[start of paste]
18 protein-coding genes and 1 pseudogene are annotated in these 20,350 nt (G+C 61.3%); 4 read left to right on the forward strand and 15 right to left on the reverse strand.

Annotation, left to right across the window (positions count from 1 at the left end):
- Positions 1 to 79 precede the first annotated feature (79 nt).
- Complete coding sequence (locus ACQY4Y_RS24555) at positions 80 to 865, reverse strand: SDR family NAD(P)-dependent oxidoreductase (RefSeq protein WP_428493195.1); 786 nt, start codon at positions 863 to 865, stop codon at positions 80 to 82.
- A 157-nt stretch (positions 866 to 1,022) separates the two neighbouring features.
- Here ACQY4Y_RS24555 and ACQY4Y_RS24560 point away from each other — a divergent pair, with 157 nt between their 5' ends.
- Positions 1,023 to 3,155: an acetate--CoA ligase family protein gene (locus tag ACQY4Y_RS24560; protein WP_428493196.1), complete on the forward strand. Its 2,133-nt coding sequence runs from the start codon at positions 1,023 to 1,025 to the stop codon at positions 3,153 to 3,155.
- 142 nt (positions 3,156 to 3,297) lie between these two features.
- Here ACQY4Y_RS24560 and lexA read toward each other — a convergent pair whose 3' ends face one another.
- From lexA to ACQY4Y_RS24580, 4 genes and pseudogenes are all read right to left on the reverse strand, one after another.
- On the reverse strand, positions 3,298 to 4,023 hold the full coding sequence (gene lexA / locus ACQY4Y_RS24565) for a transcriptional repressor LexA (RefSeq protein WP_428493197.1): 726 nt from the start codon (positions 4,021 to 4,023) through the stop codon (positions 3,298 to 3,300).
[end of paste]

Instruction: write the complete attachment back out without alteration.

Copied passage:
18 protein-coding genes and 1 pseudogene are annotated in these 20,350 nt (G+C 61.3%); 4 read left to right on the forward strand and 15 right to left on the reverse strand.

Annotation, left to right across the window (positions count from 1 at the left end):
- Positions 1 to 79 precede the first annotated feature (79 nt).
- Complete coding sequence (locus ACQY4Y_RS24555) at positions 80 to 865, reverse strand: SDR family NAD(P)-dependent oxidoreductase (RefSeq protein WP_428493195.1); 786 nt, start codon at positions 863 to 865, stop codon at positions 80 to 82.
- A 157-nt stretch (positions 866 to 1,022) separates the two neighbouring features.
- Here ACQY4Y_RS24555 and ACQY4Y_RS24560 point away from each other — a divergent pair, with 157 nt between their 5' ends.
- Positions 1,023 to 3,155: an acetate--CoA ligase family protein gene (locus tag ACQY4Y_RS24560; protein WP_428493196.1), complete on the forward strand. Its 2,133-nt coding sequence runs from the start codon at positions 1,023 to 1,025 to the stop codon at positions 3,153 to 3,155.
- 142 nt (positions 3,156 to 3,297) lie between these two features.
- Here ACQY4Y_RS24560 and lexA read toward each other — a convergent pair whose 3' ends face one another.
- From lexA to ACQY4Y_RS24580, 4 genes and pseudogenes are all read right to left on the reverse strand, one after another.
- On the reverse strand, positions 3,298 to 4,023 hold the full coding sequence (gene lexA / locus ACQY4Y_RS24565) for a transcriptional repressor LexA (RefSeq protein WP_428493197.1): 726 nt from the start codon (positions 4,021 to 4,023) through the stop codon (positions 3,298 to 3,300).